The SEF offers the following:

– Seed capital – ‘Products designed for young enterprises with the potential for growth, and consequently for creating new jobs (especially young technological enterprises), and that are especially vulnerable in the early stages of development are provided to ensure that the business gets off to a successful start.’

– Microcredits for young enterprises – This provides enterprises within specific target groups access to favourable financing resources.

– Guarantees for young enterprises – ‘The SEF provides guarantees for bank loans with interest rate subsidies, which enables SMEs to obtain bank loans to implement projects in a faster, easier and cheaper manner.’

‘Young Enterprises’ contributes to the development of enterprises, the successful transfer of business development ideas into successful commercial undertakings and the creation of innovation-oriented enterprises with the potential for growth. It focuses on the development and commercialization of products, processes and services.

Start:up Slovenia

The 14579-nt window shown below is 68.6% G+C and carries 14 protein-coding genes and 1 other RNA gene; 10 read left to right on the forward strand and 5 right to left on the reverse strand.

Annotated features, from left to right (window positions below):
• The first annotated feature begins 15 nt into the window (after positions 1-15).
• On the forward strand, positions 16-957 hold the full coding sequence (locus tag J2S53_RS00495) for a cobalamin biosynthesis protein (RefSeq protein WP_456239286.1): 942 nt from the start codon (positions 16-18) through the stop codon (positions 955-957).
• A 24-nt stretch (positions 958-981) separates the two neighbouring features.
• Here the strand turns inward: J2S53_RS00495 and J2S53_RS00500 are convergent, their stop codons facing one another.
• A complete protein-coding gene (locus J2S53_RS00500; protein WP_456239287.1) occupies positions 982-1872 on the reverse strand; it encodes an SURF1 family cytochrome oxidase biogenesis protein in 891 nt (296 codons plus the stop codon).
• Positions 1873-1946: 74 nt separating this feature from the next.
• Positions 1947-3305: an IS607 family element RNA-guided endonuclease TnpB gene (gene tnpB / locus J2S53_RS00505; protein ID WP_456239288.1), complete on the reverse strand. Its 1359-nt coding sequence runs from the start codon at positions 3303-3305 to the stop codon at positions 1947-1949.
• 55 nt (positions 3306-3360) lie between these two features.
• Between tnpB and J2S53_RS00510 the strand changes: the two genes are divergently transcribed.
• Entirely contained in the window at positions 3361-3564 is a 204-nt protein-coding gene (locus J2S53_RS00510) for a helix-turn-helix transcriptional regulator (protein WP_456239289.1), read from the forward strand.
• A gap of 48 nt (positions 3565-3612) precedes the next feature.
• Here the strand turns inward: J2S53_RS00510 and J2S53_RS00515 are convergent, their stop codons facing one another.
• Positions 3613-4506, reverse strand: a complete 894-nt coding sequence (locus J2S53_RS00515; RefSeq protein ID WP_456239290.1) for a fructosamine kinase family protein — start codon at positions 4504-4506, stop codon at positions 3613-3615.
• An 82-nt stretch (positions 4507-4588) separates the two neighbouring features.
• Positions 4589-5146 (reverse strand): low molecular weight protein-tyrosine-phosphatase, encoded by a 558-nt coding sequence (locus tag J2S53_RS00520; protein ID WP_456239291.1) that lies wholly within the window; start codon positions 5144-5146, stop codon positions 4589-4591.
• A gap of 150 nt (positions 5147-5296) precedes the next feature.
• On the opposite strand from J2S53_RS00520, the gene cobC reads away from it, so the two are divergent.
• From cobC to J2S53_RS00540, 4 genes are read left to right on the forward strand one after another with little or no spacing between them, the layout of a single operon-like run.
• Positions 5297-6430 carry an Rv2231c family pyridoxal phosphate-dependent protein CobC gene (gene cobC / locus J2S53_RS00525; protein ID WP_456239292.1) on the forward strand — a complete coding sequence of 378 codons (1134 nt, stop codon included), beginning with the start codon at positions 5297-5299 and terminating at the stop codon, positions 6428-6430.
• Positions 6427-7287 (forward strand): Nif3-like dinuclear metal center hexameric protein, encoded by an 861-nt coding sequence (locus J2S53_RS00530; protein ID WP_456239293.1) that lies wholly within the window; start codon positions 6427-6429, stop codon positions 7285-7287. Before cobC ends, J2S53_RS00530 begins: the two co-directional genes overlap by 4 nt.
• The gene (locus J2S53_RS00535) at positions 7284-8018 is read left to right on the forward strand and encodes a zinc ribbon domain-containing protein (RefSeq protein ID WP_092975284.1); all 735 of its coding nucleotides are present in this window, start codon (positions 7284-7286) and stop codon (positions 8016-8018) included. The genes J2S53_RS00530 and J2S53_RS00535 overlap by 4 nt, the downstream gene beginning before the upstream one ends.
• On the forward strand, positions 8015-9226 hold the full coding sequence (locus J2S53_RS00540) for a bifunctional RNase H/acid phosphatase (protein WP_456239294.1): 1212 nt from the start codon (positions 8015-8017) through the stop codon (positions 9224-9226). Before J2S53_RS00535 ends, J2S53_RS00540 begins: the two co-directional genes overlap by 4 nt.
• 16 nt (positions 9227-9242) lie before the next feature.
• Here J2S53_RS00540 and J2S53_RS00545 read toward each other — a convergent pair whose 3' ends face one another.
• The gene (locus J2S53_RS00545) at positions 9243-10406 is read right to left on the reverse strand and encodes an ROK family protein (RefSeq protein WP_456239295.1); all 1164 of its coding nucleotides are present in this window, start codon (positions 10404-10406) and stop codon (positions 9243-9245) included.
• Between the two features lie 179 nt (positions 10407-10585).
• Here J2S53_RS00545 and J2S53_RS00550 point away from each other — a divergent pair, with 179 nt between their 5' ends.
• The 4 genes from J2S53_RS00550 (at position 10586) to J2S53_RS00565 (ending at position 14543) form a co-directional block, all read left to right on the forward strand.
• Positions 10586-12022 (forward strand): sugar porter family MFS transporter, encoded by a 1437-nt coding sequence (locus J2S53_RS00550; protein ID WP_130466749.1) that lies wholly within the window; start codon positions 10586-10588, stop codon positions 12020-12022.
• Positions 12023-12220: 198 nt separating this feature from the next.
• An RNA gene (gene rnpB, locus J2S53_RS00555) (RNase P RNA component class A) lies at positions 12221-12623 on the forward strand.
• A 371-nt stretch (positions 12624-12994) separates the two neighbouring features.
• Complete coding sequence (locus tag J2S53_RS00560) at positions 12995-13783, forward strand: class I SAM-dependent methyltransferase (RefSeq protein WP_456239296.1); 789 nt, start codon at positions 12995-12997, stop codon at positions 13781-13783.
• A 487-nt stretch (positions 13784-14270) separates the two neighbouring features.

Recently, leading innovators have started to connect through the initiative Start:up Slovenia in order to create and strengthen national programmes for encouraging entrepreneurship and ensure that there is a comprehensive support network for launching and building start-up companies throughout Slovenia. Start:up Slovenia is an open platform that various organizations and individuals can join by providing a statement of support indicating that they wish to contribute to making Slovenia a dynamic, entrepreneurial and talent-friendly country. Programmes implemented by the initiative provide financial support (grants, guarantees, microloans, seed capital and venture capital) to encourage ideas, projects and start-ups. There are organized start-up weekends, and a national campaign that concludes with an international start-up and entrepreneurship event.